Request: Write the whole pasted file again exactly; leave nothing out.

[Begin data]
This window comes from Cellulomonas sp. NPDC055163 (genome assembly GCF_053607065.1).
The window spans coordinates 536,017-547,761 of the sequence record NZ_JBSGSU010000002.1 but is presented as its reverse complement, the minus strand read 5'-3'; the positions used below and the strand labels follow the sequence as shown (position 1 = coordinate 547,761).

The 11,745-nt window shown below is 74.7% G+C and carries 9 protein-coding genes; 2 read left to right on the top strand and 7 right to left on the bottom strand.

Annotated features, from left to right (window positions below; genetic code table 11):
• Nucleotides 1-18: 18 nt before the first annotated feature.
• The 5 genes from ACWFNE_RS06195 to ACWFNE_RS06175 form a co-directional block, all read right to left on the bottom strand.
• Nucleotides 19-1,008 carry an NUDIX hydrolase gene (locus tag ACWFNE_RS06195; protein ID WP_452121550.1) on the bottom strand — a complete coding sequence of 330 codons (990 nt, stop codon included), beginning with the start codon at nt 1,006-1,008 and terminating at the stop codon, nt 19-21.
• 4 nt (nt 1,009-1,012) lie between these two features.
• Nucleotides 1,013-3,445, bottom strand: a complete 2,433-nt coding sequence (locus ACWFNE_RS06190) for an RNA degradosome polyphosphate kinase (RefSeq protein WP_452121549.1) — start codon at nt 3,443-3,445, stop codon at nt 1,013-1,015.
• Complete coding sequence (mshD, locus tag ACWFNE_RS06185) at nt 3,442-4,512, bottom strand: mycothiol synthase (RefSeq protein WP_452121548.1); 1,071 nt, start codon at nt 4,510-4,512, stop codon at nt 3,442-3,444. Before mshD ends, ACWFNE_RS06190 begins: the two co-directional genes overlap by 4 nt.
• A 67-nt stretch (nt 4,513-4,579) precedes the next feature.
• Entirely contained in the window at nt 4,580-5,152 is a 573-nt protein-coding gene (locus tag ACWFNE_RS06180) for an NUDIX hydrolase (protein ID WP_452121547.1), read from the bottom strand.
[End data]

This window comes from Cellulomonas sp. NPDC055163 (genome assembly GCF_053607065.1).
The window spans coordinates 536,017-547,761 of the sequence record NZ_JBSGSU010000002.1 but is presented as its reverse complement, the minus strand read 5'-3'; the positions used below and the strand labels follow the sequence as shown (position 1 = coordinate 547,761).

The 11,745-nt window shown below is 74.7% G+C and carries 9 protein-coding genes; 2 read left to right on the top strand and 7 right to left on the bottom strand.

Annotated features, from left to right (window positions below; genetic code table 11):
• Nucleotides 1-18: 18 nt before the first annotated feature.
• The 5 genes from ACWFNE_RS06195 to ACWFNE_RS06175 form a co-directional block, all read right to left on the bottom strand.
• Nucleotides 19-1,008 carry an NUDIX hydrolase gene (locus tag ACWFNE_RS06195; protein ID WP_452121550.1) on the bottom strand — a complete coding sequence of 330 codons (990 nt, stop codon included), beginning with the start codon at nt 1,006-1,008 and terminating at the stop codon, nt 19-21.
• 4 nt (nt 1,009-1,012) lie between these two features.
• Nucleotides 1,013-3,445, bottom strand: a complete 2,433-nt coding sequence (locus ACWFNE_RS06190) for an RNA degradosome polyphosphate kinase (RefSeq protein WP_452121549.1) — start codon at nt 3,443-3,445, stop codon at nt 1,013-1,015.
• Complete coding sequence (mshD, locus tag ACWFNE_RS06185) at nt 3,442-4,512, bottom strand: mycothiol synthase (RefSeq protein WP_452121548.1); 1,071 nt, start codon at nt 4,510-4,512, stop codon at nt 3,442-3,444. Before mshD ends, ACWFNE_RS06190 begins: the two co-directional genes overlap by 4 nt.
• A 67-nt stretch (nt 4,513-4,579) precedes the next feature.
• Entirely contained in the window at nt 4,580-5,152 is a 573-nt protein-coding gene (locus tag ACWFNE_RS06180) for an NUDIX hydrolase (protein ID WP_452121547.1), read from the bottom strand.